No, there’s nothing worth singing about there. As a loose matter of record, as the Monty Python crew and cast were sitting around the crosses, ready to tape the final scene, Eric Idle broke into this song, and they decided to include it, even though Eric himself didn’t like it.

    Again – not much inspiration there.

    I think you’re right, though, if atheism has a song, this’d be it.

  11. 11
    Joseph says:

    markf,

    Is there a bright side if you are an atheist?

  12. 12
    markf says:

    #11

    “Is there a bright side if you are an atheist?”

    Oh yes. For example,

    – no pressure to sit through hour long rambles or harangues once a week in a building with minimal heating and hard seats

    – easier to enjoy satires on religion

    – no need to repeat “I was once an atheist but now I know better” every week.

  13. 13
    kairosfocus says:

    Maybe, Plato should be given a voice in this thread; from The Laws, Bk X, which shows what is really at stake:

    __________________

    >> [[The avant garde philosophers, teachers and artists c. 400 BC] say that the greatest and fairest things are the work of nature and of chance, the lesser of art [[ i.e. techne], which, receiving from nature the greater and primeval creations, moulds and fashions all those lesser works which are generally termed artificial . . . They say that fire and water, and earth and air [[i.e the classical “material” elements of the cosmos], all exist by nature and chance, and none of them by art, and that as to the bodies which come next in order-earth, and sun, and moon, and stars-they have been created by means of these absolutely inanimate existences. The elements are severally moved by chance and some inherent force according to certain affinities among them-of hot with cold, or of dry with moist, or of soft with hard, and according to all the other accidental admixtures of opposites which have been formed by necessity. After this fashion and in this manner the whole heaven has been created, and all that is in the heaven, as well as animals and all plants, and all the seasons come from these elements, not by the action of mind, as they say, or of any God, or from art, but as I was saying, by nature and chance only . . . .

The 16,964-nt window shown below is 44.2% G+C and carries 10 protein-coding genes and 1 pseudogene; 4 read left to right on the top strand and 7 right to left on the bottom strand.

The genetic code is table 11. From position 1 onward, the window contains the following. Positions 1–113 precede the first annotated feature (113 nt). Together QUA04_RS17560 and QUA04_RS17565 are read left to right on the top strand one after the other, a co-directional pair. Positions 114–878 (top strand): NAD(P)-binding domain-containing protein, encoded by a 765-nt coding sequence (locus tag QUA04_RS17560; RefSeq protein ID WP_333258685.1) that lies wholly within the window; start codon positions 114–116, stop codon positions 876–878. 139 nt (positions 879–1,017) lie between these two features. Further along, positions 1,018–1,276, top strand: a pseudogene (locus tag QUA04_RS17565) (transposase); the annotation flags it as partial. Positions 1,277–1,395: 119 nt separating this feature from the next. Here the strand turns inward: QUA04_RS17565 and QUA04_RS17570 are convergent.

[[T]hese people would say that the Gods exist not by nature, but by art, and by the laws of states, which are different in different places, according to the agreement of those who make them; and that the honourable is one thing by nature and another thing by law, and that the principles of justice have no existence at all in nature, but that mankind are always disputing about them and altering them; and that the alterations which are made by art and by law have no basis in nature, but are of authority for the moment and at the time at which they are made.– [[Relativism, too, is not new; complete with its radical amorality rooted in a worldview that has no foundational IS that can ground OUGHT. (Cf. here for Locke’s views and sources on a very different base for grounding liberty as opposed to license and resulting anarchistic “every man does what is right in his own eyes” chaos leading to tyranny.)] These, my friends, are the sayings of wise men, poets and prose writers, which find a way into the minds of youth. They are told by them that the highest right is might [[ Evolutionary materialism leads to the promotion of amorality], and in this way the young fall into impieties, under the idea that the Gods are not such as the law bids them imagine; and hence arise factions [[Evolutionary materialism-motivated amorality “naturally” leads to continual contentions and power struggles], these philosophers inviting them to lead a true life according to nature, that is, to live in real dominion over others [[such amoral factions, if they gain power, “naturally” tend towards ruthless tyranny; here, too, Plato hints at the career of Alcibiades], and not in legal subjection to them . . . >>
    __________________

    What do you have to say to these longstanding concerns, atheists?

    GEM of TKI

  14. 14
    Joseph says:

    So the bright side of being an atheist is being a moron?

  15. 15
    kairosfocus says:

    PS: I give you, Alcibiades, the impious . . .

  16. 16
    Muramasa says:

    Personal attacks Joe? How very Christ-like of you.

    And may I point out that Joe once again teeters on the edge of uncivil discourse.

  17. 17
    Joseph says:

    Muramasa

    I’m not a christian and it was an observation, not an attack.